An investigation by the Times revealed how some schools have been manipulating the system in order to maintain a higher league table ranking. It found that “almost 13,000 teenagers did not have results recorded in league tables last year despite appearing on their schools’ rolls a year earlier.” The paper went on –
“The number of pupils removed in the months before exams had been just over 9,000 in each of the previous two years. The rise in exclusions means that more than 7,000 students who have just completed their GCSE year did so in pupil referral units. This is more than double the number of any other school year.”
In effect, the removal of ‘problem children’ and those deemed unlikely to pass their exams tend to have a positive impact on the school’s pass rate and eventual standing on the league table.
The league tables were meant to be a way of holding secondary schools accountable for the performance of their pupils at public exams. The schools where performance of pupils is poor can face sanctions and even be taken over under special measures as a failing school. However, while a high performing school might get a high-profile ministerial visit, it can nevertheless be assured of parents wanting to get their children through its doors. With more students coming with more funding, it is no surprise that a race up the ladder is a priority for school Heads – but at what cost and why should we care?
At this point, I must state that having served as a School Governor first at a secondary school and later at a Further Education College, I have no doubt whatsoever that the vast majority of our schools act appropriately after much deliberation before taking the hard but necessary decision to exclude a pupil. Additionally, my personal experience with Heads of schools have been that they take a very holistic view on education though they’re under no illusion that they are ultimately judged based on grades achieved by their pupils.
That said, I can’t help but wonder if this is the absolute best we can do in holding schools accountable for how well they are teaching our children and taking care of their overall welfare. Admittedly, OFSTED inspection and reports help to paint a more rounded picture of a school, but I fear a somewhat perverse incentive may have been inadvertently created which encourages the ‘win at all cost’ approach we saw in the financial sector pre-2008.
The offloading or ‘off-rolling’ (as is the technical term) of children from schools to boost results is illegal and must be clamped down on by the Department for Education. I first learned of this practise last year from a close friend who left the teaching profession to work in the booming private tuition industry. I recall her saying no school would exclude a very bright, but thoroughly disruptive pupil. However, a student that’s equally disruptive but with little chance of “making the grades” will get a different treatment. On that basis, she comes in to tutor such kids to help them avoid exclusion.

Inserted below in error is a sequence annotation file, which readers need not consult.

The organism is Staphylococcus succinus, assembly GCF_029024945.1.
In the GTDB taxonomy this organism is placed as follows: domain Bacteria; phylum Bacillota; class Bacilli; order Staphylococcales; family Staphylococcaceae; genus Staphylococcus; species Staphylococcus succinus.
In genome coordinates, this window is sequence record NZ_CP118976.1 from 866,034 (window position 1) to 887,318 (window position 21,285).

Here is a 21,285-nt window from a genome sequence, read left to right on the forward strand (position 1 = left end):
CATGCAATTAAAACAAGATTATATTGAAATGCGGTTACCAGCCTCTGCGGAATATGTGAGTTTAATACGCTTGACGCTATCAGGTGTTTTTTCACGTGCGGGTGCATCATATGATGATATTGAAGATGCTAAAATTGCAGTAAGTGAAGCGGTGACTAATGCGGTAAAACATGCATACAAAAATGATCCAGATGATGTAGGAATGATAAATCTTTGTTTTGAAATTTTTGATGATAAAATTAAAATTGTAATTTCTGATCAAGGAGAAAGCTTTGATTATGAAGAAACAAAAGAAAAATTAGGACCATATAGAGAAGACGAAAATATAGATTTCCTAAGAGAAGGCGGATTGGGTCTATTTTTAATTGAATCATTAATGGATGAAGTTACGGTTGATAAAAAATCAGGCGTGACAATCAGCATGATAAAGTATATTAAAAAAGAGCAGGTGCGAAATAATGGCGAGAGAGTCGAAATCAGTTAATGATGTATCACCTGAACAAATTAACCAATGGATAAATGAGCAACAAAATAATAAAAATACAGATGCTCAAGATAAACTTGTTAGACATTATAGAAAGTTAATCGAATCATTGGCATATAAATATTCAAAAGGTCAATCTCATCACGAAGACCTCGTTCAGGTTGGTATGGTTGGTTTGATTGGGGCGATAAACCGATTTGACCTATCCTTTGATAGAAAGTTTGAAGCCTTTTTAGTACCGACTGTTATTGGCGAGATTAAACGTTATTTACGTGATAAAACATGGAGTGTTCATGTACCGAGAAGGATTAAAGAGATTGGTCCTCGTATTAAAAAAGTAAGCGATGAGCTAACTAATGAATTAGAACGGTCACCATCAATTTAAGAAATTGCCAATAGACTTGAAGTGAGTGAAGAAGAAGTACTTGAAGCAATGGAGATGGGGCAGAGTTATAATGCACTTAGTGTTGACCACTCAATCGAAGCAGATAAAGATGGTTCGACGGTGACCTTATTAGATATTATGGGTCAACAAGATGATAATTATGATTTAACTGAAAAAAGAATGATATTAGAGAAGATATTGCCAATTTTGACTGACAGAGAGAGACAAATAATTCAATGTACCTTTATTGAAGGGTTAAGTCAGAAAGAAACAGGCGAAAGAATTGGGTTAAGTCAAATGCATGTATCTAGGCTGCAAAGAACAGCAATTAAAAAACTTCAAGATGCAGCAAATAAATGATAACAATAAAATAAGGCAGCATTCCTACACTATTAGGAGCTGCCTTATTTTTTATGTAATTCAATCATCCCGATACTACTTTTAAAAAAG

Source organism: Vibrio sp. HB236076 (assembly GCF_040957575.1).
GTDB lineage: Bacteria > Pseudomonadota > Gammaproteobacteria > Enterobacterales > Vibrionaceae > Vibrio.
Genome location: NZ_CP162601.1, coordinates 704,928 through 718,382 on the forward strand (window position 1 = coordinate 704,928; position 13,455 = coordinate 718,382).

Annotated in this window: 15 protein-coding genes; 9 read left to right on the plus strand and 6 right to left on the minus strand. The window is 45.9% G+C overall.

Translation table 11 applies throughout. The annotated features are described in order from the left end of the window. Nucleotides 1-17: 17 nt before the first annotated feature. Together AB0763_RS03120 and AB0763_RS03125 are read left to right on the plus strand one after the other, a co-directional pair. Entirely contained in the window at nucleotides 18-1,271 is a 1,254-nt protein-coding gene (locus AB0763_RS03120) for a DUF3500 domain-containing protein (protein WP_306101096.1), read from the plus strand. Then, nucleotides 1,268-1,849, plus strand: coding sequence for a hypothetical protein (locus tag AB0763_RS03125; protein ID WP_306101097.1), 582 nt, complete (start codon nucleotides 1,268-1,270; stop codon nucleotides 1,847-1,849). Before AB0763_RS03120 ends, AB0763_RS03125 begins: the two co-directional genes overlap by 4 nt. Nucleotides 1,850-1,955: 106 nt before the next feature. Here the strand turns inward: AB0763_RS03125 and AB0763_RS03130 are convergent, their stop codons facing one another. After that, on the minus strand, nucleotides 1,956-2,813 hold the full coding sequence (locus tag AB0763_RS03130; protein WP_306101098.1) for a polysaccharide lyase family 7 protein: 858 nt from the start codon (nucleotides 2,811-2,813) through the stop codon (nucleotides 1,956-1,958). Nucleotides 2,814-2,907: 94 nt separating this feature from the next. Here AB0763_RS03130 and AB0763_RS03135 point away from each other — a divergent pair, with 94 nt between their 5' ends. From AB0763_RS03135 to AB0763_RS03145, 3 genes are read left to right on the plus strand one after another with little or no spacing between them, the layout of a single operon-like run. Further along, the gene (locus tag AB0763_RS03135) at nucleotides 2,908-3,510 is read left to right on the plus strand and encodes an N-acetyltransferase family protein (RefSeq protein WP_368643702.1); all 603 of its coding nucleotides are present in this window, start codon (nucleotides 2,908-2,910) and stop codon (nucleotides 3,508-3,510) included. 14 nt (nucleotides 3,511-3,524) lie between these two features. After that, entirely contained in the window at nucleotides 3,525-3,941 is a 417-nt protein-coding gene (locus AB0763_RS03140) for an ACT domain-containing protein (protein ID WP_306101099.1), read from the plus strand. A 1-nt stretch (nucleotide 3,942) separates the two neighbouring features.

I am not fundamentally against league tables. As someone who runs a business in a very competitive environment, it is vital to have a way of measuring and comparing value derived from inputs of scarce resources. It is also very difficult to effectively improve performance if it is not measured over time against other factors. My concerns are, however, with the values being measured and the door these leave open for abuse if unchecked.
Given that the GCSE pass rate of students sent to the Pupil Referral Units is a mind numbing 1.5%, this increase in referrals and exclusions should trouble anyone who cares about the socio-economic future of Britain.
There is evidence to suggest that a level of disproportionality exists in this area. For example, with secondary schools accounting for four fifths of all exclusions from State schools, a quarter of these were in Year 10, the time when pupils start studying GCSE subjects and preparing for their exams. A child receiving support for special educational needs is seven times more likely to be excluded while those from low income families are four times more likely to be permanently excluded. Black-Caribbean pupils were three times more likely to be permanently excluded from school than the average population of students.
To address this flaw in the system, schools should be required to report the number of students excluded in Years 10 and 11 alongside the reporting of their GCSE results. Furthermore, they should also be required to keep track of the excluded pupils academic or vocational progress up to the age of 16 and report this. This potentially provides the schools concerned with the opportunity and incentive to be part of the educational journey of each student enrolled with them, not just their GCSE experience.
While the above suggestions are by no means a silver bullet for resolving this multi-faceted issue, it does however go some way in discouraging the use of off-rolling to improve school performance indicators. It can also help ensure that schools are incentivised to be part of their pupils’ education journey during the good and bad times. What parent wouldn’t want this?